Leistikow: Why winning matters for Iowa, even as 3-TD underdog

Chad Leistikow

IOWA CITY, Ia. — For the first time since Kirk Ferentz’s first season here in 1999, the Iowa football team is a home underdog by more than 20 points.

That’s the staggering backdrop for the Hawkeyes’ 7 p.m., ABC-televised Saturday clash with No. 3 Michigan at a sold-out Kinnick Stadium. To be a more precise, the line was Michigan minus-21.5 as of Friday morning.

An Iowa fan looks on as Wisconsin's defense shut down Iowa in the waning minutes of a 17-9 Hawkeye loss on Oct. 22. Iowa has scored just 23 points and rushed for 113 yards in its last two games.

It’s unsettling for Hawkeye fans, especially less than 12 months removed from a 12-0 regular season that generated so much program momentum.

A friend of mine (a father of four whom I would describe as a loyal, educated, positive Hawkeye fan) purchased eight tickets for this game a while back. It was going to be a family event. But as it became clear in the last couple weeks that Iowa’s fortunes in this game looked bleak, my friend decided to sell his $85-a-pop tickets.

To him, forking over $680 to attend the game wasn’t going to be worth the expected enjoyment payoff. And nobody in their right mind could blame a family man for making that decision on a budget.

Winning matters.

So a new challenge for Ferentz, athletics director Gary Barta and the Hawkeyes is already simmering. A year after riding a turnaround 2015 season and an excellent 2016 home schedule to revive reeling ticket sales — Saturday’s game will mark the fourth sellout at Kinnick after just two in the previous three years — indicators of fan apathy are again settling in.

Just a few weeks ago, the cheapest tickets for this game at were selling for $150 apiece. As of Friday morning, seats could be had for $60.

The very best thing that could happen to inject energy back into Iowa's fan base?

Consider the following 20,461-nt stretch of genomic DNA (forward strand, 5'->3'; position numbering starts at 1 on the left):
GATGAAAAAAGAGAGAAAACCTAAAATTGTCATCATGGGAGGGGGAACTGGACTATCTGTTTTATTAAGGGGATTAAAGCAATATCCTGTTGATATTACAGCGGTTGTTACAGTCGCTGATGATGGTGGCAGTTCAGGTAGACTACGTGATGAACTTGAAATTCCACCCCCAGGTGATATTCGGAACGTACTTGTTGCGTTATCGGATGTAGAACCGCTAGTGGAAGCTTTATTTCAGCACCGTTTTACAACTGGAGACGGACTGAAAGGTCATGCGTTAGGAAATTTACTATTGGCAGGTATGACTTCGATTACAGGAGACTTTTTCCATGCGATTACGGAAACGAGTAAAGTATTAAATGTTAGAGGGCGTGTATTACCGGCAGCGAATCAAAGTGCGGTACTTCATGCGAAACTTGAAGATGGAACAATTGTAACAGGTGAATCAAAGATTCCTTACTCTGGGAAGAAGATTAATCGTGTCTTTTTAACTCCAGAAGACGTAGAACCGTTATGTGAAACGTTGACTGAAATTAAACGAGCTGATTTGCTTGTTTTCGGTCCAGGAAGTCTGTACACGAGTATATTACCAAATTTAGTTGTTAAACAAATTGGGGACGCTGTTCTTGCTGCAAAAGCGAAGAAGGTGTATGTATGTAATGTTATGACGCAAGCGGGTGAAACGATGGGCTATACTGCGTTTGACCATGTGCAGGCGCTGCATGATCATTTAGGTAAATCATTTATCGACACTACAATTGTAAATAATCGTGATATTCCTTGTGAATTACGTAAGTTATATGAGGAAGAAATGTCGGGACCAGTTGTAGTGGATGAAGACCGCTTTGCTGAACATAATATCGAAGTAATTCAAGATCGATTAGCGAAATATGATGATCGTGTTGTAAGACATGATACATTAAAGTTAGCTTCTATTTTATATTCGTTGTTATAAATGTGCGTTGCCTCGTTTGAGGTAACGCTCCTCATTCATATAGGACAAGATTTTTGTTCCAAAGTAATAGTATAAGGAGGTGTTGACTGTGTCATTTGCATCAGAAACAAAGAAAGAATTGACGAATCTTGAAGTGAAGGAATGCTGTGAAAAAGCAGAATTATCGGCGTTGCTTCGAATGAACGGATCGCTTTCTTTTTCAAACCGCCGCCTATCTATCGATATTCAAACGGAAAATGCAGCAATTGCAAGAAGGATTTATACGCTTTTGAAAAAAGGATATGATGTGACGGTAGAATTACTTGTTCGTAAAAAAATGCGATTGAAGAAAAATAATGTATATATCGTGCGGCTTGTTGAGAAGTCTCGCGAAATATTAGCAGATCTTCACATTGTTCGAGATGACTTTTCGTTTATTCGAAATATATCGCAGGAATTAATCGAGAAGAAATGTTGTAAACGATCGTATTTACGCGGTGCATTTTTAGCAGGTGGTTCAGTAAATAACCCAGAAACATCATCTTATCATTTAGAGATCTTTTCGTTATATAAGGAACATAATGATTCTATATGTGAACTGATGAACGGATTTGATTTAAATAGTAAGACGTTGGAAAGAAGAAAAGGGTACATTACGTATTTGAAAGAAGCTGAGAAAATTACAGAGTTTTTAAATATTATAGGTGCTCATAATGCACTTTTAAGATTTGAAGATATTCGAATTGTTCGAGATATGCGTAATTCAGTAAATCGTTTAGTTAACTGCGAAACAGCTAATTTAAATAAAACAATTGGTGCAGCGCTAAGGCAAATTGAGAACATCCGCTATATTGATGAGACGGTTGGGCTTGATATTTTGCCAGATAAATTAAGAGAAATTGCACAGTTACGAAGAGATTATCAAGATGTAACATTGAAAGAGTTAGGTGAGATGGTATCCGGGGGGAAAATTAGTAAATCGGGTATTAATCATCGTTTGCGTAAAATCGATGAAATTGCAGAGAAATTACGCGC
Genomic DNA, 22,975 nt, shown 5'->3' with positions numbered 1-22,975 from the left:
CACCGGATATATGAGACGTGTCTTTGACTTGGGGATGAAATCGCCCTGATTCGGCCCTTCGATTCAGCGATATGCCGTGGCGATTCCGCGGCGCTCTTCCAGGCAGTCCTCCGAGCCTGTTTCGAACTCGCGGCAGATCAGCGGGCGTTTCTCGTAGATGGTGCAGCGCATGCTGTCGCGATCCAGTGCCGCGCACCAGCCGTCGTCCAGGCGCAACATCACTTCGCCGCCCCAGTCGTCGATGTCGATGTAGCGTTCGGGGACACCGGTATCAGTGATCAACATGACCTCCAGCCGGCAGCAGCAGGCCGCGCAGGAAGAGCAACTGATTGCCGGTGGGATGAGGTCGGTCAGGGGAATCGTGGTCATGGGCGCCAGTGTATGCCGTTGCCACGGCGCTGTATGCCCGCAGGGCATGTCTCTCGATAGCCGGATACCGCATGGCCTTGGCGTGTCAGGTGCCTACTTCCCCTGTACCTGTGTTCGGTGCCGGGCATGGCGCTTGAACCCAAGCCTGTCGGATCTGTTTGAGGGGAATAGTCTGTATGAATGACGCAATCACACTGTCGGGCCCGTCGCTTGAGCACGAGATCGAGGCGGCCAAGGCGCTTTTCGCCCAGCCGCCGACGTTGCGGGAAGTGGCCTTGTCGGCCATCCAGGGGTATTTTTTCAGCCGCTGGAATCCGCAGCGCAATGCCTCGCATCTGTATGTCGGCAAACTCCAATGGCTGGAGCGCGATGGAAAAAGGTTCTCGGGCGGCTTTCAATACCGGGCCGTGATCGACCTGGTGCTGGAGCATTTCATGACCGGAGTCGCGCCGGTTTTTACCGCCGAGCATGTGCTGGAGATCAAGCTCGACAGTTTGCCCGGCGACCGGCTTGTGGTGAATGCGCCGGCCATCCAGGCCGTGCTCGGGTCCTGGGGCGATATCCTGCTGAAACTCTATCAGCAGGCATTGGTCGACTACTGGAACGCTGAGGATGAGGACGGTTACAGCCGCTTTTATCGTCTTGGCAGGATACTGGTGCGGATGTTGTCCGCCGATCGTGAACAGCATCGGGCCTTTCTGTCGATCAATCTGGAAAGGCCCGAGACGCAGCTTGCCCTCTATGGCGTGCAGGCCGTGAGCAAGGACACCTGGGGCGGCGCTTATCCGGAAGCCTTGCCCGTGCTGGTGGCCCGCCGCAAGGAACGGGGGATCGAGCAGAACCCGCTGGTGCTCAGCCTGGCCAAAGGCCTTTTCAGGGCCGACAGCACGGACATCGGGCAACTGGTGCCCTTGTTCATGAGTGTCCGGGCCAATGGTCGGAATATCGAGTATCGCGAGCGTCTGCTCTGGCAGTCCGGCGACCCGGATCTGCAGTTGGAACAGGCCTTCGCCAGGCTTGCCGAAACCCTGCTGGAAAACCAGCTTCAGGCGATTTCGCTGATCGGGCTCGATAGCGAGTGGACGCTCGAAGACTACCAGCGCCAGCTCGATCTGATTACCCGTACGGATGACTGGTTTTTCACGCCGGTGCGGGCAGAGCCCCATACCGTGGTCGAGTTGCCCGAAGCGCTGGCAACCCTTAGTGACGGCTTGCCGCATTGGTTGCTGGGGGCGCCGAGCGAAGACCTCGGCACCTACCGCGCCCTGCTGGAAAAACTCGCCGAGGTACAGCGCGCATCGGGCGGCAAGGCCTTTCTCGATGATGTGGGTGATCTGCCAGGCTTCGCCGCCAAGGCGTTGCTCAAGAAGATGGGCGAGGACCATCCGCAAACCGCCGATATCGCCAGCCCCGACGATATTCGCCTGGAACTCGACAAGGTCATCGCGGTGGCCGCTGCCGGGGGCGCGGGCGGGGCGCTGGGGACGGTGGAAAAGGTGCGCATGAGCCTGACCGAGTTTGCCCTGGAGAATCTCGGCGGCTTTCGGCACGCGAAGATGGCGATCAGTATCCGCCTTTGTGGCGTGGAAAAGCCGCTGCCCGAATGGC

A stunner against 9-0 Michigan to ruin the season for Jim Harbaugh — the coach who swooped in on National Signing Day 2015 to snag Iowa running back commitment Karan Higdon.

There's no better stage — in front of Chris Fowler, Kirk Herbstreit and a national-TV audience — for the Hawkeyes to convince their fans (and potential recruits) that they're on the right track.

“I would say, 'Don’t give up on us. We’re still fighting',” junior linebacker Ben Niemann said when asked about what his message would be to on-the-fence Hawkeye fans. “Everybody in this program? We’re still working. We haven’t given up. We want to finish this thing strong. We would love to have their support.”

Parker Hesse, a sophomore defensive end, has become one of the most candid interviews on the team.

Here's what he said about what's going on behind closed doors.

“The people we have in this program — the coaching staff, the players — (are) very competitive people; very resilient people,” Hesse said. “So, yeah, things have been up and down at times this year. But we’re all about improving from it.”

I asked Ferentz on Tuesday what his message to disappointed Hawkeye fans would be.

“Well, I think everybody was feeling better a year ago at this time. We were 9-0 and we had momentum; everything was going well,” Ferentz said. “And the bottom line is, usually it's the very little things— especially with our team, historically. ... For us, we really have to be doing everything right.

“When I look at our team and look at the way they operate, all you can do as a coach is ask them to do their best. And I think our guys are doing that.”

Clearly, their best hasn’t been good enough. They've lost three straight at Kinnick Stadium. At 5-4 overall, the favorites to finish first in the Big Ten Conference’s West Division appear more destined for fifth.

But there are three games to go. A road game at 3-6 Illinois and the home finale against 7-2 Nebraska follow this one.

“It’s a three-game season right now,” quarterback C.J. Beathard said. “We’ve got an opportunity to win all three of them.”

Some Hawkeye fans read that and laugh.

They can't see a path to victory against Michigan, which is a 1-to-15 favorite to win straight-up on some betting websites. That means you’d have to wager $150 on Michigan to win $10.

An impossible task for Iowa?

Hesse found motivation while texting his brother Monday. He thumbed into his phone: “This just in: Michigan’s pretty good.”

“The only thing he texted back: 'When Appalachian State beat 'em (in 2007), they were 35-point underdogs',” Hesse said. “I don’t know if he meant it to be motivational to me or if he was just saying it because it was a fact. But it really struck me that that’s why sports are so cool.

“It doesn’t matter who they are. It doesn’t matter if they’ve won 55 straight games. Saturday night, both teams line up, and both teams have to play the game. They have to prove it, and we have the opportunity to take something from them.”

I’m not counting on it.

Neither is my friend.

But you never know. There's already been one monumental upset involving the state of Michigan this week.

Hawkeyes columnist Chad Leistikow has covered sports for 22 years with The Des Moines Register, USA TODAY and Iowa City Press-Citizen. Follow @ChadLeistikow on Twitter.